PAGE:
Census tract boundaries are delineated with the intention of being maintained over a long time so that statistical comparisons can be made from census to census. However, physical changes in street patterns caused by highway construction, new development, etc., may require occasional revisions; census tracts are occasionally split due to large population growth, or combined as a result of substantial population decline.
How do the numbers on AIDSVu compare to national statistics?
CDC estimates that 1.1 million people in the U.S. are living with HIV. These national statistics count both people who have been diagnosed with HIV (i.e., who have had a positive test for HIV) and an estimate of other people who are living with HIV but who have not been diagnosed. CDC estimates that one in seven people in the United States who are living with HIV don’t know it. The state- and county-level data on AIDSVu only include people who have been diagnosed with HIV. Nationally, CDC estimates that nearly one quarter of all HIV infections are diagnosed late, meaning individuals were diagnosed after the disease had already progressed to AIDS. People with late HIV diagnoses miss opportunities to start treatment earlier, which can lead to better health outcomes.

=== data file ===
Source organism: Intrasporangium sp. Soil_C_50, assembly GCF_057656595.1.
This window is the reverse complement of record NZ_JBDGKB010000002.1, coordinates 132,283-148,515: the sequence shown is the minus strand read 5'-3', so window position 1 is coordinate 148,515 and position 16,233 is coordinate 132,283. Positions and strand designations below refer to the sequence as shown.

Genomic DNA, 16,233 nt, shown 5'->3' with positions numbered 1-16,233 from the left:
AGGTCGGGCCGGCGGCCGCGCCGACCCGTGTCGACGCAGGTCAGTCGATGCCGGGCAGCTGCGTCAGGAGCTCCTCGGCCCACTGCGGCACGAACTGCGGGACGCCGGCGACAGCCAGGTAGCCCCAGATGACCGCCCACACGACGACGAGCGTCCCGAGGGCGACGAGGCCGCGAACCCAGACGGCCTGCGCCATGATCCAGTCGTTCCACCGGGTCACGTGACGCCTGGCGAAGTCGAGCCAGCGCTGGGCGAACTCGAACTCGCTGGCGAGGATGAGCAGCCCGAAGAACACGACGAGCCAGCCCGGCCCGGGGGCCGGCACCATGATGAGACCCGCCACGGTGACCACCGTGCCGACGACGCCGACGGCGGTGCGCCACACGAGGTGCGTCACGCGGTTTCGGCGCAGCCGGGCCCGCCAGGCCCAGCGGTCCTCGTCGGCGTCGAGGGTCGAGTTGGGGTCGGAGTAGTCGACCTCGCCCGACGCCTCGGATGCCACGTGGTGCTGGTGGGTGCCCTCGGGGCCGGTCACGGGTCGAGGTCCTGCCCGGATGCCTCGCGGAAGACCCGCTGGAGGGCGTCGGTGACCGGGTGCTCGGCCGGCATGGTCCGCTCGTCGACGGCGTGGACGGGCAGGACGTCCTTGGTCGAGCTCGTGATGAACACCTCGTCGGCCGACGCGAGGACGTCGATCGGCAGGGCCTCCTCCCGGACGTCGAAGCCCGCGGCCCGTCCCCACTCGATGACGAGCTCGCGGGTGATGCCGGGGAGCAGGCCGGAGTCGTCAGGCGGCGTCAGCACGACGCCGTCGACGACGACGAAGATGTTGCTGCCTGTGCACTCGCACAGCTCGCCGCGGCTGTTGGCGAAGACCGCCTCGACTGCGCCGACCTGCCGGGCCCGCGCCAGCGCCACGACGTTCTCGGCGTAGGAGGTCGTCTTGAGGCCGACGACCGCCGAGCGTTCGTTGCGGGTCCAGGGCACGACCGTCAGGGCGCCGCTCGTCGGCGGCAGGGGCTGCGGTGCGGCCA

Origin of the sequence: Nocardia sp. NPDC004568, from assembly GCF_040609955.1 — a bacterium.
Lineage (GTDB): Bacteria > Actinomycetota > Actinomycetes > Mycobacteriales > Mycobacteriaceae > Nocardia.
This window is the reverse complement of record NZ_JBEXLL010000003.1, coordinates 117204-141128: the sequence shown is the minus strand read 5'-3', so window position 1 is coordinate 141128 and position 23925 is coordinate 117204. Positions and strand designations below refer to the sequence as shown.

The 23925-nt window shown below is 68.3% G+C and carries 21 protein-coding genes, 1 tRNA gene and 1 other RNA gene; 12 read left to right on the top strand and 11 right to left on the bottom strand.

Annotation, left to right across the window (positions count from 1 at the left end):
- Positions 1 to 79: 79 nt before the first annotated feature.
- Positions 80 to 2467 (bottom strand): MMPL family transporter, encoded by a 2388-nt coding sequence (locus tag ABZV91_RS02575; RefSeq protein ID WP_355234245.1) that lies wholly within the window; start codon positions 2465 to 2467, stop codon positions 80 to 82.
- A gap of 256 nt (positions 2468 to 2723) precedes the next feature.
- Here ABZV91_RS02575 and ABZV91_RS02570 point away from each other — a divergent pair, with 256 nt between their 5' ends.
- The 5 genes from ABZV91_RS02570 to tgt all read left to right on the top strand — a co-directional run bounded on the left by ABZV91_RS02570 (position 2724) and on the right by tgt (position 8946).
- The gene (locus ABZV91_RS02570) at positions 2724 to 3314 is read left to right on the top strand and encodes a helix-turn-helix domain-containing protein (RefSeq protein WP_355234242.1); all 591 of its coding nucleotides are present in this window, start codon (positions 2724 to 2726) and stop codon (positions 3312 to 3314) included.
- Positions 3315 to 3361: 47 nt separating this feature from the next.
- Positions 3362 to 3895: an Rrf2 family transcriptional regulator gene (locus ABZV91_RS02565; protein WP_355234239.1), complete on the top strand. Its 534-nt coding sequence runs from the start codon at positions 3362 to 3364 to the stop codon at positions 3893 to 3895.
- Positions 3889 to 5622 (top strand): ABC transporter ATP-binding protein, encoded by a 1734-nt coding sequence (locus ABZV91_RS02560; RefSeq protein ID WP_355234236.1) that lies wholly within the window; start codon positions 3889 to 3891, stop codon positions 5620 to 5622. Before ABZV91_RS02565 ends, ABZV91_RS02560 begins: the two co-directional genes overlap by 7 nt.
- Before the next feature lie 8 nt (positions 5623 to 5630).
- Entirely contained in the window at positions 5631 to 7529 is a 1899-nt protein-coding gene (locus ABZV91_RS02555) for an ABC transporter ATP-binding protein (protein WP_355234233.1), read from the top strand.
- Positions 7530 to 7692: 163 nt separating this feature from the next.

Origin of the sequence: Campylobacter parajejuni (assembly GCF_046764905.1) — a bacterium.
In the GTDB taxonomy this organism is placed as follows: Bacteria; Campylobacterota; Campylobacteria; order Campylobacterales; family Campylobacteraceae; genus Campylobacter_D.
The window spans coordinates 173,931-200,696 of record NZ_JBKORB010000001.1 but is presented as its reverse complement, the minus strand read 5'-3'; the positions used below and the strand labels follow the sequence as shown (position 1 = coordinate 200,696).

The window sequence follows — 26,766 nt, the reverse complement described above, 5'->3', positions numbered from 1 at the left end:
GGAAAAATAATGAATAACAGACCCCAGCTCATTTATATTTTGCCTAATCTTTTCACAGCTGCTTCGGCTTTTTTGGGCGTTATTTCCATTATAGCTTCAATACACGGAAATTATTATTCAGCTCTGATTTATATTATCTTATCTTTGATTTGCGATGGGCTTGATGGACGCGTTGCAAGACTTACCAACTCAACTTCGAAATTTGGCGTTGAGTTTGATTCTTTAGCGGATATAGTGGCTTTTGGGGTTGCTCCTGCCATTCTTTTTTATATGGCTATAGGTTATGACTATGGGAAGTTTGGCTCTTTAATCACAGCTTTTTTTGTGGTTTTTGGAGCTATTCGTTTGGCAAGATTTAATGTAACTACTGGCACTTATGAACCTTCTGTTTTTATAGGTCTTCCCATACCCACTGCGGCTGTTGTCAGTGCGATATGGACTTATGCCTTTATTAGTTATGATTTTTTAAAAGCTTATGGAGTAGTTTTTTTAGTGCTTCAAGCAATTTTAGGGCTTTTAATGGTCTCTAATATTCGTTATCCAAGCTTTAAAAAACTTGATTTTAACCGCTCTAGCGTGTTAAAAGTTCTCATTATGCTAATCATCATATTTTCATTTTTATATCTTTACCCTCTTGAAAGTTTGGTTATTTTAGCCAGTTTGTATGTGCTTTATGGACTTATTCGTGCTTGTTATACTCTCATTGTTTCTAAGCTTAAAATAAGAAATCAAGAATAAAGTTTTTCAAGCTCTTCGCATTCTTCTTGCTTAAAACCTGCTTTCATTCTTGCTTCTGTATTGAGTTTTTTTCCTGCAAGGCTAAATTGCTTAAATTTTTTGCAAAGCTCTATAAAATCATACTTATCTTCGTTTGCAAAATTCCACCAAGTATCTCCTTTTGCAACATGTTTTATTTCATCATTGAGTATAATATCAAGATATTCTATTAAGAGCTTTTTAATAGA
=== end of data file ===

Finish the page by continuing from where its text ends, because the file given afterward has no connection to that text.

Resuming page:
Each individual city and state profile on AIDSVu provides additional information, such as racial disparity in HIV diagnoses, new and late HIV diagnoses, mode of HIV transmission, federal grant funding for HIV/AIDS, state progress toward prevention goals, and other sexually transmitted disease rates.
How did AIDSVu select the cities displaying ZIP Code, census tract, and community area/ward data?
AIDSVu invited cities with the highest rates of HIV diagnoses, according to CDC’s recent HIV surveillance report, to provide data. AIDSVu’s resources and capacity determine the number of new cities invited each year. Unfortunately, at this time, AIDSVu is unable to map all U.S. cities because of the possibility of low case counts or small population sizes, leading to data suppression issues.
How does AIDSVu address the Ending the HIV Epidemic: A Plan for America?
Specifically surrounding the Ending the HIV Epidemic: A Plan for America initiative, AIDSVu has gathered data and resources for public health officials, researchers, policymakers, and community members to help inform their ending the epidemic efforts. These additional resources include:
- A Deeper Look: Ending the Epidemic page, which provides an overview of the national plan, its goals and focus, as well as insights on areas targeted by the plan.
- County-level profiles for the 48 counties with the highest burden of new HIV diagnoses that are being targeted by the initiative.
- City-level profiles, including the cities targeted by the plan: Washington, DC, and San Juan, PR.
- State-level profiles, including the seven states with a substantial rural HIV burden being targeted by the initiative.
- Regional-level profiles for the four U.S. regions as defined by the U.S. Census Bureau, including the South which is home to 48% of the counties targeted by the initiative.
- A national profile outlining the HIV burden across the nation.
- Additional infographics on the national plan’s key strategies and other state and local jurisdictional plans to end the HIV epidemic.
How did AIDSVu select the counties displaying profile data?